On Fear and Margaret Atwood's The Testaments

The end of 2019 seemed like the right time to reencounter Margaret Atwood's classic The Handmaid's Tale. One obvious reason was the release of the follow-up, The Testaments, but the timbre and tone of the day also had their say in my return to Gilead. Perhaps because it had been so long since I'd first read it, or perhaps because of the way it feels to be a woman in today's society, but this reading of The Handmaid's Tale often left me slack-jawed with admiration at the vision and skill of Atwood. It also reminded me of the dangers of fear: our collective fear as well as my own daily lived fear.


The Testaments is not a story to assuage the daily fear, but it does provide an answer to the fear: hope. Those familiar with The Handmaid's Tale know that it, too, leaves us with an uncertain hope, but the strength of The Testaments is its certainty -- certainty that regardless of the evil and the corruption and the endless wrestling for power, human goodness and justice can still endure.


"Where there is an emptiness, the mind will obligingly fill it up. Fear is always at hand to supply any vacancies, as is curiosity. I have had ample experience with both" (238).

Atwood has the consistent gift of being able to capture a most terrifying and realistic future, tinged with an almost comic tone. It's something like the burble that gathers in your gut when you aren't sure if you're going to burst out laughing or soil yourself. Or, as Atwood seems to get, maybe both.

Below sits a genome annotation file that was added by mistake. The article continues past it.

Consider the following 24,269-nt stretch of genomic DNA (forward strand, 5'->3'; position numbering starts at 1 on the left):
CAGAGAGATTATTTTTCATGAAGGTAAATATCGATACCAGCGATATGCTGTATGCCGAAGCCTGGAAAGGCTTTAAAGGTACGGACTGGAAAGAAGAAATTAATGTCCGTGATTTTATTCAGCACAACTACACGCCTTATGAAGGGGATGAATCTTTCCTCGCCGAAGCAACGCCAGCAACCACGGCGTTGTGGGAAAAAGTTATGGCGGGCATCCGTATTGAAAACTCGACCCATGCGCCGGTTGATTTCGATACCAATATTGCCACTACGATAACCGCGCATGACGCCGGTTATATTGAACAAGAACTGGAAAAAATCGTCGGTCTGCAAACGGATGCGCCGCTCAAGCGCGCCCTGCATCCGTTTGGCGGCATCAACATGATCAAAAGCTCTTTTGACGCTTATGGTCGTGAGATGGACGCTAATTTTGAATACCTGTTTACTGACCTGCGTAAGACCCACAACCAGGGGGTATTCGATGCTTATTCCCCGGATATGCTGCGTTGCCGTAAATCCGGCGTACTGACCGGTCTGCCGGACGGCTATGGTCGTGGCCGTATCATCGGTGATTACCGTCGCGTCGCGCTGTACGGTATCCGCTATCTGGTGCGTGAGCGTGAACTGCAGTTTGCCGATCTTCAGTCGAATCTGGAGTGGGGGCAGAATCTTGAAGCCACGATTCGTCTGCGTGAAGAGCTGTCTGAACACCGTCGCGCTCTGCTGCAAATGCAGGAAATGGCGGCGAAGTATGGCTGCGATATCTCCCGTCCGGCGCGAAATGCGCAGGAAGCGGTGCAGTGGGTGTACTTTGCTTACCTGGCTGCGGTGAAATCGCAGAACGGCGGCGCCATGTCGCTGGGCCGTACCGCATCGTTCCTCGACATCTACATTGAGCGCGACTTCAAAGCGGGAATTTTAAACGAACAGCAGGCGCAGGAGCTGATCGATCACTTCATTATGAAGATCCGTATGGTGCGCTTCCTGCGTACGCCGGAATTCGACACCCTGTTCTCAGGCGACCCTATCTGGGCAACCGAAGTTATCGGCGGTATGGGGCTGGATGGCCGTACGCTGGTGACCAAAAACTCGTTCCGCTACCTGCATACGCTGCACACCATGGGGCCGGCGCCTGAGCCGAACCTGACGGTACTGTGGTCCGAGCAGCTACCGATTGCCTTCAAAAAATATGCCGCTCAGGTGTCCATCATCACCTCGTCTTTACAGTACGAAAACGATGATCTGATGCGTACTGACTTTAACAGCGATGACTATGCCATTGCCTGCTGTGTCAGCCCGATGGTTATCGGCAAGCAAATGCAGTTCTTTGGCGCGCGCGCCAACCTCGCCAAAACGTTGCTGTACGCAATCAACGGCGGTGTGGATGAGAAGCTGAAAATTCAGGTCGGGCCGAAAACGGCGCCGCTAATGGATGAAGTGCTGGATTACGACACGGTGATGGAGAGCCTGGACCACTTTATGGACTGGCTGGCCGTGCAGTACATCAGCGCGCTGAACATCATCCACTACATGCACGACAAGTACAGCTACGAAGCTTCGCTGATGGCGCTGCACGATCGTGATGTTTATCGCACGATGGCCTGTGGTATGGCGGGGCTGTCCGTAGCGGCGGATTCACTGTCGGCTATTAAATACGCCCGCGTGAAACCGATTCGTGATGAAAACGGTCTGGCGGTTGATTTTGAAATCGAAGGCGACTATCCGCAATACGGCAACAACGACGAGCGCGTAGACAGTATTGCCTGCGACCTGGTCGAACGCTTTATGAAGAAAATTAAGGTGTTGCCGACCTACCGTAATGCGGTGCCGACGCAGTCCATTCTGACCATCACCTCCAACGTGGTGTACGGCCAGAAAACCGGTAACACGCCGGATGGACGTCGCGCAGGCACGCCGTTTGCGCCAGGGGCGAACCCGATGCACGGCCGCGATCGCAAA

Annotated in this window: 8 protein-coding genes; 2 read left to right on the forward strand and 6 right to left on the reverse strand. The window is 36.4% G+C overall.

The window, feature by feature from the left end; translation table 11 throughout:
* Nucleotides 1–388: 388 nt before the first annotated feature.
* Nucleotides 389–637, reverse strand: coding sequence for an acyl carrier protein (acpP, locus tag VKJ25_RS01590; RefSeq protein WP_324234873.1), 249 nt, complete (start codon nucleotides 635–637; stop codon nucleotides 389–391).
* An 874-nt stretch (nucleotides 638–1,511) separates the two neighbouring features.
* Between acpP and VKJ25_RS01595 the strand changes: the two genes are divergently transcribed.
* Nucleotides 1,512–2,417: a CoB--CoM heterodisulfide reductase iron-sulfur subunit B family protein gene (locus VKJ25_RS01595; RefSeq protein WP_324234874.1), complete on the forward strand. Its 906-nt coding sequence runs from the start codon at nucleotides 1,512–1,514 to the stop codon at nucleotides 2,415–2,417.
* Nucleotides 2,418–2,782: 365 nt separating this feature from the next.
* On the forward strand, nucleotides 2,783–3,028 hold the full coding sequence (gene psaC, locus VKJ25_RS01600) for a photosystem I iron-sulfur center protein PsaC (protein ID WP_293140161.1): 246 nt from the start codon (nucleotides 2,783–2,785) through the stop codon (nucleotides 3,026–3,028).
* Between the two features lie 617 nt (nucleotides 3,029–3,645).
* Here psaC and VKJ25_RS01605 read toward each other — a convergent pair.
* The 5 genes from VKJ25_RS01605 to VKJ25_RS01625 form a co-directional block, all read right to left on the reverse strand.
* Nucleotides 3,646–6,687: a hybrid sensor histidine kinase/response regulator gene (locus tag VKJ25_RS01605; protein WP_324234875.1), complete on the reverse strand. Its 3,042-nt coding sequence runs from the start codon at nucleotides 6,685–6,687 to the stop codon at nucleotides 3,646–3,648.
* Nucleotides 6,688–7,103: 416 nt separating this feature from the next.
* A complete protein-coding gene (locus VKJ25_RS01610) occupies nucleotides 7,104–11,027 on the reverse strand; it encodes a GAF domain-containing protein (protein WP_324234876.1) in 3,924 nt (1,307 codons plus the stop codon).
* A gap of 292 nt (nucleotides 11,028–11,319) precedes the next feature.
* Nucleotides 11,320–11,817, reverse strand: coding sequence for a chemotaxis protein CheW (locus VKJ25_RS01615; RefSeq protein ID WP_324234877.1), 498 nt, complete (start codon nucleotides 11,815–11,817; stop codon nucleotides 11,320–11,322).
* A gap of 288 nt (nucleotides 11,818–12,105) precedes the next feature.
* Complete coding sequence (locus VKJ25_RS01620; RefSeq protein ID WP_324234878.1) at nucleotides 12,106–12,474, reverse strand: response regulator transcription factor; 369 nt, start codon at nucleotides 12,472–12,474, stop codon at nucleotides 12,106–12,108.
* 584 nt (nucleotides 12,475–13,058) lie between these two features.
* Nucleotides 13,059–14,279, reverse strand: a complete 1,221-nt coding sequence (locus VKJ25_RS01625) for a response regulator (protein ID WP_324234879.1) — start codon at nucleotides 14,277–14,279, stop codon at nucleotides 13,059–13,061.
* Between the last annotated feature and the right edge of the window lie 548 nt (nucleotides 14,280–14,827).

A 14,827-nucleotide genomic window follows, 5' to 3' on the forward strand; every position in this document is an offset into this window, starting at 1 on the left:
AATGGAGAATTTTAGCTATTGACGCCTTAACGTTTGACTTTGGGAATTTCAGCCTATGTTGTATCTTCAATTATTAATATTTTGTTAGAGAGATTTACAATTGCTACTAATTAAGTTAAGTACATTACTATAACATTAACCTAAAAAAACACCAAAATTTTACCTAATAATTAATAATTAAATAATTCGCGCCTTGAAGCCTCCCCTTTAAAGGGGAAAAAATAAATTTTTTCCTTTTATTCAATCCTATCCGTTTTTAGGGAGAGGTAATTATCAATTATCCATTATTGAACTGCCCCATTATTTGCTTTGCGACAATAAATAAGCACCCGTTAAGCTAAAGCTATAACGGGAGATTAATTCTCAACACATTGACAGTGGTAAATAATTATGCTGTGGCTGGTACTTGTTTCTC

In The Testaments, we find ourselves in Gilead many years after the events of The Handmaid's Tale. This time, the story unfolds through multiple documents that have survived the fall of Gilead and have recently been unearthed: two witness transcripts and something called The Ardua Hall Holograph. Those familiar with The Handmaid's Tale will likely have an easy time pulling the threads together, but have no fear if you never read the original: this book stands well on its own. Those documents take the reader back even further than did Handmaid, revealing in more detail the ways Gilead came to be; they also give us a future that extends beyond the original tale.


There are atrocities. There are moments that drive that fear deeper into my belly and make long to place a protective arm around all our daughters. But because Gilead has fallen, and because there is a truth to be examined on the other side of that time and place, there is also hope. A dark hope, perhaps. But a necessary one.

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